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Canine Distemper: Highly Infectious, Easily Prevented by Vaccination

dogs are vaccinated

By Adriana Rivera

In recent weeks, we have noticed a significant increase at the SPA clinic in the number of cases of Canine Distemper Virus (CDV), a highly contagious infectious disease of dogs.

The disease spreads through direct contact (including sharing an infected dog’s food or water bowl) and air exposure (i.e., a cough, sneeze, or bark). Females can spread the virus through the placenta to their puppies. It even infects other animals like the fox, coyote, ferret, raccoon, and skunk.

A multisystemic disease, it can cause respiratory, gastrointestinal, and neurological problems. It attacks and weakens the immune system, which lowers the dog’s resistance and ability to fight off other infections. The survival rate and length of infection depend upon the strain of the virus and the strength of the dog’s immune system. Too many times, the disease can be fatal.

Which dogs are at risk?

•Unvaccinated dogs of any age or breed.

•Young dogs two to six months old and unvaccinated puppies older than six weeks


Distemper dogs experience a wide range of clinical signs, depending on how advanced the disease is. Some of the common clinical signs include:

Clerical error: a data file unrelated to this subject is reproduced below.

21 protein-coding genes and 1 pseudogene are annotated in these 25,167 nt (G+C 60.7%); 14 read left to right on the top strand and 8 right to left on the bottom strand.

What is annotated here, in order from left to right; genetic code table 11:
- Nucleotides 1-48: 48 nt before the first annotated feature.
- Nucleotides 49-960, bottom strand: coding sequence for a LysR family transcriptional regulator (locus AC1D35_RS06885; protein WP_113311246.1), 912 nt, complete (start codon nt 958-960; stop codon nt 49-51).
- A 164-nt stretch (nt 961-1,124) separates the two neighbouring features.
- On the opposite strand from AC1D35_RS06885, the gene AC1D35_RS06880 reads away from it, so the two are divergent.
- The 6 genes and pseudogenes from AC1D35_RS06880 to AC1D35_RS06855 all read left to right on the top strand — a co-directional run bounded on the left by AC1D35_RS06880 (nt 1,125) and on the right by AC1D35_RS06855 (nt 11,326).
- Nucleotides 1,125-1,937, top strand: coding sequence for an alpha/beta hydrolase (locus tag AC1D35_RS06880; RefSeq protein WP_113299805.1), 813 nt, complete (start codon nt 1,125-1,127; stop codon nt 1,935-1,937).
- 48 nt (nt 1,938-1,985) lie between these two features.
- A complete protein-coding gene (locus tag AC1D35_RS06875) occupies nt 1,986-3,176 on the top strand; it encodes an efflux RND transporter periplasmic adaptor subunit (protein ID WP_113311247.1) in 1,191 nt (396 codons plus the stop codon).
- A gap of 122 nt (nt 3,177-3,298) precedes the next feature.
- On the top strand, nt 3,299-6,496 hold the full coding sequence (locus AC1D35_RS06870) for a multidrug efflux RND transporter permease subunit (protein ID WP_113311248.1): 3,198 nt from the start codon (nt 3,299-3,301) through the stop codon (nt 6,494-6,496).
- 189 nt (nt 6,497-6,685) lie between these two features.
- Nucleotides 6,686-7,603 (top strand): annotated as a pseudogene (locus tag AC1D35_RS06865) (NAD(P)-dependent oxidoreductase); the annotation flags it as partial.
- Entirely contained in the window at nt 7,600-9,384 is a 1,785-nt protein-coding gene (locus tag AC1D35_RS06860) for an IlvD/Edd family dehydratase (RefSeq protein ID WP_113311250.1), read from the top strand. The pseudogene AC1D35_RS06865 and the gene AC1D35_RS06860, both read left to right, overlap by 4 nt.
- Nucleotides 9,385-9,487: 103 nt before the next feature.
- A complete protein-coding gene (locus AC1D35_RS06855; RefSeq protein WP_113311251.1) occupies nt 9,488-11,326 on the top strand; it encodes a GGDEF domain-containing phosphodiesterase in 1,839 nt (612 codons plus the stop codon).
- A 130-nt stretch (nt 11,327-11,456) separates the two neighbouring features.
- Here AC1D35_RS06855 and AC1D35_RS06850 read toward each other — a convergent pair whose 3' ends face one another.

•Watery to pus-like discharge from their eyes and nose.

•Fever of 103⁰ F to 105⁰ F (39.5⁰ C to 41⁰ C).

•Listless or lethargy, loss of appetite and interest in drinking.

•Dry cough and then moist “wet” cough. Breathing difficulties can be caused by pneumonia due to other infections.

•Vomiting diarrhea, nausea.


If a dog with distemper survives the acute stage of the illness, he or she may also develop hyperkeratosis of the paw pads and nose.

Neurological signs as the disease progresses and attacks the central nervous system include seizures, tremors, head tilt, partial or full paralysis, nystagmus (repetitive eye movements), and myoclonus (irregular involuntary contraction of a muscle).

Distemper is preventable by vaccinating your dog. A series of vaccinations is administered to puppies to increase the likelihood of building immunity when the immune system has not yet fully matured. To protect your dog, it is important to keep distemper vaccinations up to date throughout your dog’s life and avoid any gaps in vaccinations.

Distemper can be diagnosed by your veterinarian through an assessment of clinical symptoms and laboratory testing. There is no specific treatment. Once diagnosed, treatment typically consists of supportive care.

We urge you to make an appointment with your veterinarian for guidance concerning your dog’s vaccination schedule. Located at Los Pinos 7, the SPA’s clinic is open Monday, Wednesday, Thursday, and Friday from 9–3 and Tuesday and Saturday from 9–4. Please call 152 6124 for an appointment.


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